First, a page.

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Knee Surg Sports Traumatol Arthrosc. 2017 Nov;25(11):3585-3595. doi: 10.1007/s00167-016-4235-6. Epub 2016 Jul 14.

Intravenous versus topical tranexamic acid administration in primary total knee arthroplasty: a meta-analysis.

Author information

1
Department of Orthopedic Surgery, Seoul Veterans Hospital, Seoul, Korea.
2
Department of Orthopaedic Surgery, Samsung Medical Center, Sungkyunkwan University School of Medicine, 81 Ilwon-ro, Gangnam-gu, Seoul, 135-710, Korea.
3
Department of Orthopaedic Surgery, Samsung Medical Center, Sungkyunkwan University School of Medicine, 81 Ilwon-ro, Gangnam-gu, Seoul, 135-710, Korea. eoak22@empal.com.

Abstract

PURPOSE:

This meta-analysis was designed to compare the effectiveness and safety of intravenous (IV) versus topical administration of tranexamic acid (TXA) in patients undergoing primary total knee arthroplasty (TKA) by evaluating the need for allogenic blood transfusion, incidence of postoperative complications, volume of postoperative blood loss, and change in haemoglobin levels.

METHODS:

Studies were included in this meta-analysis to check whether they assessed the allogenic blood transfusion rate, postoperative complications including pulmonary thromboembolism (PTE) or deep vein thrombosis (DVT), volume of postoperative blood loss via drainage, estimated blood loss, total blood loss, and change in haemoglobin levels before and after surgery in primary TKA with TXA administered through both the IV and topical routes.

RESULTS:

Ten studies were included in this meta-analysis. The proportion of patients requiring allogenic blood transfusion (OR 1.34, 95 % CI 0.63-2.81; n.s.) and the proportion of patients who developed postoperative complications including PTE or DVT (OR 0.85, 95 % CI 0.41 to 1.77; n.s.) did not significantly differ between the two groups. There was 52.3 mL less blood loss via drainage (95 % CI -50.74 to 185.66 mL; n.s.), 52.1 mL greater estimated blood loss (95 % CI -155.27 to 51.03 mL; n.s.), and 51.4 mL greater total blood loss (95 % CI -208.16 to 105.31 mL; n.s.) in the topical TXA group as compared to the IV TXA group. The two groups were also similar in terms of the change in haemoglobin levels (0.02 g/dL, 95 % CI -0.36 to 0.39 g/dL; n.s.).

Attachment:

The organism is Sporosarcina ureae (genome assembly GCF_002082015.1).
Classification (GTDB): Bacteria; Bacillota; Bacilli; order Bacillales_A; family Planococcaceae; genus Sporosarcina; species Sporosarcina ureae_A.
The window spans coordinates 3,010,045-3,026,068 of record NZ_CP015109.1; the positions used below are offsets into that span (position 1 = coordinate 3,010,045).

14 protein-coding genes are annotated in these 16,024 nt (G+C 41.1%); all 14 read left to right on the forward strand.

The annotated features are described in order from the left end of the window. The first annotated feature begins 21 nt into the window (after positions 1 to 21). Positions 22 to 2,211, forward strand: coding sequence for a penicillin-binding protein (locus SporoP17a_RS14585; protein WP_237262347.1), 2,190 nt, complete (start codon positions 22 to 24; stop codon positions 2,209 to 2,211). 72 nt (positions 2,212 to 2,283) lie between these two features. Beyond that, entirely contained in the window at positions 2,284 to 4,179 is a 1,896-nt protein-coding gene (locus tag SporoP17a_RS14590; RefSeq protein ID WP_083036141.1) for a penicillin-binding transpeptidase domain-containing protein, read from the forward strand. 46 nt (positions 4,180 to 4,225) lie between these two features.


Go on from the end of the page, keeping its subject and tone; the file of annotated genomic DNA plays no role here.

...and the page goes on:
CONCLUSIONS:

In primary TKA, there are no significant differences in the transfusion requirement, postoperative complications, blood loss, and change in haemoglobin levels between the IV and topical administration of TXA. In addition, results from subgroup analysis evaluating the effect of the times of TXA administration through the IV route suggested that double IV dose of TXA is more effective than single dose in terms of the transfusion requirements and blood loss via drainage. The current meta-analysis indicates that IV administration of 10 mg/kg of TXA 20 min before inflation of the tourniquet followed by 10 mg/kg of TXA 15 min before deflation of the tourniquet is effective and safe. The topical administration of 2 g of TXA mixed with 100 mL of normal saline after wound closure could be an alternative option in patients at greater risk of thromboembolic complications.

LEVEL OF EVIDENCE:

Meta-analysis, Level III.

KEYWORDS:

Intravenous; Meta-analysis; Topical; Total knee arthroplasty; Tranexamic acid

PMID:
27417102
DOI:
10.1007/s00167-016-4235-6
[Indexed for MEDLINE]

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